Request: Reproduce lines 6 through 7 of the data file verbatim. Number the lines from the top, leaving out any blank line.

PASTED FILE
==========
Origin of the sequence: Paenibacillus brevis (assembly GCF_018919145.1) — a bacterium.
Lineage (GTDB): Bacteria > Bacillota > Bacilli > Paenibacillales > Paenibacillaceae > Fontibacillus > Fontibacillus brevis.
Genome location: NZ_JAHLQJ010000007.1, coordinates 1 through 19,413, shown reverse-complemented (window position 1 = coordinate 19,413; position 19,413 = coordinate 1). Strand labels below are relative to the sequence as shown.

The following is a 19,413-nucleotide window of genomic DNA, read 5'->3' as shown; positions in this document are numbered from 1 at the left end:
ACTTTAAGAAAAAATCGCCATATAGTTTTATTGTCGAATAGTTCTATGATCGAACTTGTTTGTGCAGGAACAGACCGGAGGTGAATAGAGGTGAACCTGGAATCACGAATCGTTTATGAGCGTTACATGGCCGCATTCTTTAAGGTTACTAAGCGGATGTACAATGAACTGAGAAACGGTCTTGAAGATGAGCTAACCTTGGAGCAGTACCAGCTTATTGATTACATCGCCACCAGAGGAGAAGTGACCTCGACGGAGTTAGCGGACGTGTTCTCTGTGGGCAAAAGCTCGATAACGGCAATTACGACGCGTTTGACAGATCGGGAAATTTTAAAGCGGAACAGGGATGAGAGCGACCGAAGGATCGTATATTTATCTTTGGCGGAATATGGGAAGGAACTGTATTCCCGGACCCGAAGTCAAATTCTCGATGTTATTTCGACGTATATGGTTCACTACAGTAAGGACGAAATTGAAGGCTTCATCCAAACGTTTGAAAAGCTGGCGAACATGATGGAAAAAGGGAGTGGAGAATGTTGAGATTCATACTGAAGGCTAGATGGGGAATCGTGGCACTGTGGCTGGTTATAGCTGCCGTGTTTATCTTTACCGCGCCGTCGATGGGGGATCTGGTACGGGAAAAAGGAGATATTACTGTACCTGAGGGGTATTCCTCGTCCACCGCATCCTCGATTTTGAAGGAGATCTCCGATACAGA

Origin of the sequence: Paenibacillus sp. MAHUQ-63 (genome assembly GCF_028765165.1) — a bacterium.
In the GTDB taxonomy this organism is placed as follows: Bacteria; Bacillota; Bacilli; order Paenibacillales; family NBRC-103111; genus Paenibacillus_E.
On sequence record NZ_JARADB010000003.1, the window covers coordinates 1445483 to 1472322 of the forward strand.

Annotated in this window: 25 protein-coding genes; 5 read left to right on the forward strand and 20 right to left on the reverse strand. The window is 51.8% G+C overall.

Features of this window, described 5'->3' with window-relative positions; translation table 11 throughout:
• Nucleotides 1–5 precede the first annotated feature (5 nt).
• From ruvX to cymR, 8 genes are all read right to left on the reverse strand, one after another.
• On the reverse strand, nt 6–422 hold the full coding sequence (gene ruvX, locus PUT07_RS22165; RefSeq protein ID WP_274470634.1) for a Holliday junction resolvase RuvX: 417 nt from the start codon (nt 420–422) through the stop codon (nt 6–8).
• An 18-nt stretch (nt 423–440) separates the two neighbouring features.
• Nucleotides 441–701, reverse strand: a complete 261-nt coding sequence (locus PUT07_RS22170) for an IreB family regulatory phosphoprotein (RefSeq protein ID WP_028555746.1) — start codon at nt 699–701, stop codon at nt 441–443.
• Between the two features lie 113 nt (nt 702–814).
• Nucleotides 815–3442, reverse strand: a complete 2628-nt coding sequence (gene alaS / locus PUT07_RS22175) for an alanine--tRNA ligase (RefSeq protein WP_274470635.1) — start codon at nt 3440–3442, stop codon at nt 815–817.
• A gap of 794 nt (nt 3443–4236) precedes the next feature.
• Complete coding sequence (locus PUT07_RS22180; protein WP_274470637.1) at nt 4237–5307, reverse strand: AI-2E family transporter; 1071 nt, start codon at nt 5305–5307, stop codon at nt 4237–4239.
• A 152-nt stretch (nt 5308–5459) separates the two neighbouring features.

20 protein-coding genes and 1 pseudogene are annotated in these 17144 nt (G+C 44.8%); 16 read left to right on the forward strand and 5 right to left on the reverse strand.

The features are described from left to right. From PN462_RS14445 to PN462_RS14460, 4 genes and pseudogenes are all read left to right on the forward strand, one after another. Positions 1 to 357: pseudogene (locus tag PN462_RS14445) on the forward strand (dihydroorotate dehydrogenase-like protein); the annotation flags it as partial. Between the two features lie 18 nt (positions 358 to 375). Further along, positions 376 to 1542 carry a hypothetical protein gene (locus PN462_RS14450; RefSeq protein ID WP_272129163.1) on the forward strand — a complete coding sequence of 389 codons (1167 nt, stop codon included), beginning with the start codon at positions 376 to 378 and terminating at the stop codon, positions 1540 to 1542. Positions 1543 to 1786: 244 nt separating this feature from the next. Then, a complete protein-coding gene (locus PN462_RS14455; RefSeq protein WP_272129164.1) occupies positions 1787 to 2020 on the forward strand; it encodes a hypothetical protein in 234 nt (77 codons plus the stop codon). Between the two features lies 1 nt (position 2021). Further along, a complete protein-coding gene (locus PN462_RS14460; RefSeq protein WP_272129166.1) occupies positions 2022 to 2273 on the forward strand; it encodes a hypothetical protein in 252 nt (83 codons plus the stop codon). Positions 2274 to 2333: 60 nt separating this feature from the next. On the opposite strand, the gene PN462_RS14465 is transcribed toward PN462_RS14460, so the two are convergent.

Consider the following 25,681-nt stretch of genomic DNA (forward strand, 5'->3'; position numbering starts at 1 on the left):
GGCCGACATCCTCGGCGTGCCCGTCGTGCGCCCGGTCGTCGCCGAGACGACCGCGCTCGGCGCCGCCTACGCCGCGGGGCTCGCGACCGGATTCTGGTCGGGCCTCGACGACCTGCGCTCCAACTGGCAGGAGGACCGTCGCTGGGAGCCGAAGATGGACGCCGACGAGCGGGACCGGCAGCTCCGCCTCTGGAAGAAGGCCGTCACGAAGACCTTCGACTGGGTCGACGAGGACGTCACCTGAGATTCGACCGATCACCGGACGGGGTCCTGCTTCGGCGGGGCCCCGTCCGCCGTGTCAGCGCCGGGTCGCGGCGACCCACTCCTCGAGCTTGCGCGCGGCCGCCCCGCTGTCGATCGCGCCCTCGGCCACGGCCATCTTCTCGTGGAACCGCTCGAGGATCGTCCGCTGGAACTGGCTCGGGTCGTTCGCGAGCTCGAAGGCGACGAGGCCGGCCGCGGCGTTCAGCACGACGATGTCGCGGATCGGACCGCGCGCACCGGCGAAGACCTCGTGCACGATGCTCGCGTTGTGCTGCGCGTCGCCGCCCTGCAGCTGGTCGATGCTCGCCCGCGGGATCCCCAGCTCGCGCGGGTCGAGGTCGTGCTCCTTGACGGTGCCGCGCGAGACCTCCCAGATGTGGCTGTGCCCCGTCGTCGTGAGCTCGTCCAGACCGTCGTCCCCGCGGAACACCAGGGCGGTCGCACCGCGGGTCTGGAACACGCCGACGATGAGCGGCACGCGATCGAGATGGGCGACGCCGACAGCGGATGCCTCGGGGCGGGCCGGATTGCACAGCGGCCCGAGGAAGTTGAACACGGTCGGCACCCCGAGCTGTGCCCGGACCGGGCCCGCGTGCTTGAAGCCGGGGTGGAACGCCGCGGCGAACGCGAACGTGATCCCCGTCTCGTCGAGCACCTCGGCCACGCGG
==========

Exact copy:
Origin of the sequence: Paenibacillus sp. MAHUQ-63 (genome assembly GCF_028765165.1) — a bacterium.
In the GTDB taxonomy this organism is placed as follows: Bacteria; Bacillota; Bacilli; order Paenibacillales; family NBRC-103111; genus Paenibacillus_E.